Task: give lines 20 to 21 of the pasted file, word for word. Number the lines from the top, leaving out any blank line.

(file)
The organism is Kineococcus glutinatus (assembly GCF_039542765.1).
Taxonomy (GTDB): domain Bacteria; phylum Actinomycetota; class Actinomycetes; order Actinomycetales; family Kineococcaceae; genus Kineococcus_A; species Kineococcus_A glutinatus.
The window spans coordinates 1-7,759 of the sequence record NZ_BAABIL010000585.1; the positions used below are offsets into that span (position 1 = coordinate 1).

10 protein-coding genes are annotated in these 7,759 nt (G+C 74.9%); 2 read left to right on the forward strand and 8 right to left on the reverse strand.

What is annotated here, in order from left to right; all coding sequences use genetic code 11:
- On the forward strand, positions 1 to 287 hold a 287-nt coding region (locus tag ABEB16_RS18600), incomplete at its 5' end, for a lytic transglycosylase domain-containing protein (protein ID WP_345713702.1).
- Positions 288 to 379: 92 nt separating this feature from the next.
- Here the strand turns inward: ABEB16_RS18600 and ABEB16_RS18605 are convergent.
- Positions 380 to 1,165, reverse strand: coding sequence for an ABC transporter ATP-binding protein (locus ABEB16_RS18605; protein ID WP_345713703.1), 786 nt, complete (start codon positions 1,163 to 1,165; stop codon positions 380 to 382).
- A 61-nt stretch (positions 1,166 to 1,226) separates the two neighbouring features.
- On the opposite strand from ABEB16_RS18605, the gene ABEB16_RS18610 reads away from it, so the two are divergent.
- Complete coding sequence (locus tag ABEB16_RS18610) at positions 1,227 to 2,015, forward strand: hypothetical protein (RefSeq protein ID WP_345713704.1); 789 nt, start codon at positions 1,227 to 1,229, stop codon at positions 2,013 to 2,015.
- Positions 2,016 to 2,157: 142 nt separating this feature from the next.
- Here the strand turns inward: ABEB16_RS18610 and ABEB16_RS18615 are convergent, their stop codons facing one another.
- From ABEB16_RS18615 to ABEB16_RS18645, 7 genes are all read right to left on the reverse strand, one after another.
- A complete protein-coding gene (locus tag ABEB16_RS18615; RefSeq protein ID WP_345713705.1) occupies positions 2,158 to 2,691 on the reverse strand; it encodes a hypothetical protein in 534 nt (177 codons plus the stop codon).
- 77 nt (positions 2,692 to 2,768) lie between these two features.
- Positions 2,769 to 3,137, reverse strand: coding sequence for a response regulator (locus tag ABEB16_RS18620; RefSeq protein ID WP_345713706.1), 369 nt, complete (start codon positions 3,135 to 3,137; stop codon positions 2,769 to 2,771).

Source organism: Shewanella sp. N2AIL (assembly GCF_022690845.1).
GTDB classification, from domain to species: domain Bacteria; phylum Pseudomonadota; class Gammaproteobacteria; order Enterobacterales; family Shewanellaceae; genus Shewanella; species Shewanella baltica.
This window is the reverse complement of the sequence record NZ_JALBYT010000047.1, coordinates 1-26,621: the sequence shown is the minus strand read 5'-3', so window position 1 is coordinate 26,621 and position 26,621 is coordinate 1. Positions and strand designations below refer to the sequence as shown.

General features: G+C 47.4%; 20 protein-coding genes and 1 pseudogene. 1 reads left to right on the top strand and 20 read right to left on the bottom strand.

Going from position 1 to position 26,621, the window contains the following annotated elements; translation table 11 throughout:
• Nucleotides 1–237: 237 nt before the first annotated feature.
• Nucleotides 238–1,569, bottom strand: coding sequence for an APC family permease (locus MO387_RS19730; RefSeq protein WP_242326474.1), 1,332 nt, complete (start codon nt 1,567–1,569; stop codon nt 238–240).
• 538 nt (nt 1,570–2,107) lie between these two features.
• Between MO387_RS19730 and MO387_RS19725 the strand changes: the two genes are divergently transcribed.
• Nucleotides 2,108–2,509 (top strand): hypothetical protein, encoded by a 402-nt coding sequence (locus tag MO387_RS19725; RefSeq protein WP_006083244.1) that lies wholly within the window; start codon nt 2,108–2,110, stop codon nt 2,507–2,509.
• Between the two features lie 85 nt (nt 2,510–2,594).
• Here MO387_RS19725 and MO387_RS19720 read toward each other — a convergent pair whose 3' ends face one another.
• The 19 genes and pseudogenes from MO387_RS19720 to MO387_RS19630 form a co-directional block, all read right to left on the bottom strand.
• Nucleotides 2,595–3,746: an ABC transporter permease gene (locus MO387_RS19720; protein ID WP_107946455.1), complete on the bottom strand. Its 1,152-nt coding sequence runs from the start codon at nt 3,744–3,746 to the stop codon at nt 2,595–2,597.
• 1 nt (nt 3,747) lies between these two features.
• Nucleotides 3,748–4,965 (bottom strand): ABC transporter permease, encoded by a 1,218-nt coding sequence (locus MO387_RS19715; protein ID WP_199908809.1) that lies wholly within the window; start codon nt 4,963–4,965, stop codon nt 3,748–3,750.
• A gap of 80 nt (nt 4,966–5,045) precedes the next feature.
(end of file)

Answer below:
GTDB classification, from domain to species: domain Bacteria; phylum Pseudomonadota; class Gammaproteobacteria; order Enterobacterales; family Shewanellaceae; genus Shewanella; species Shewanella baltica.
This window is the reverse complement of the sequence record NZ_JALBYT010000047.1, coordinates 1-26,621: the sequence shown is the minus strand read 5'-3', so window position 1 is coordinate 26,621 and position 26,621 is coordinate 1. Positions and strand designations below refer to the sequence as shown.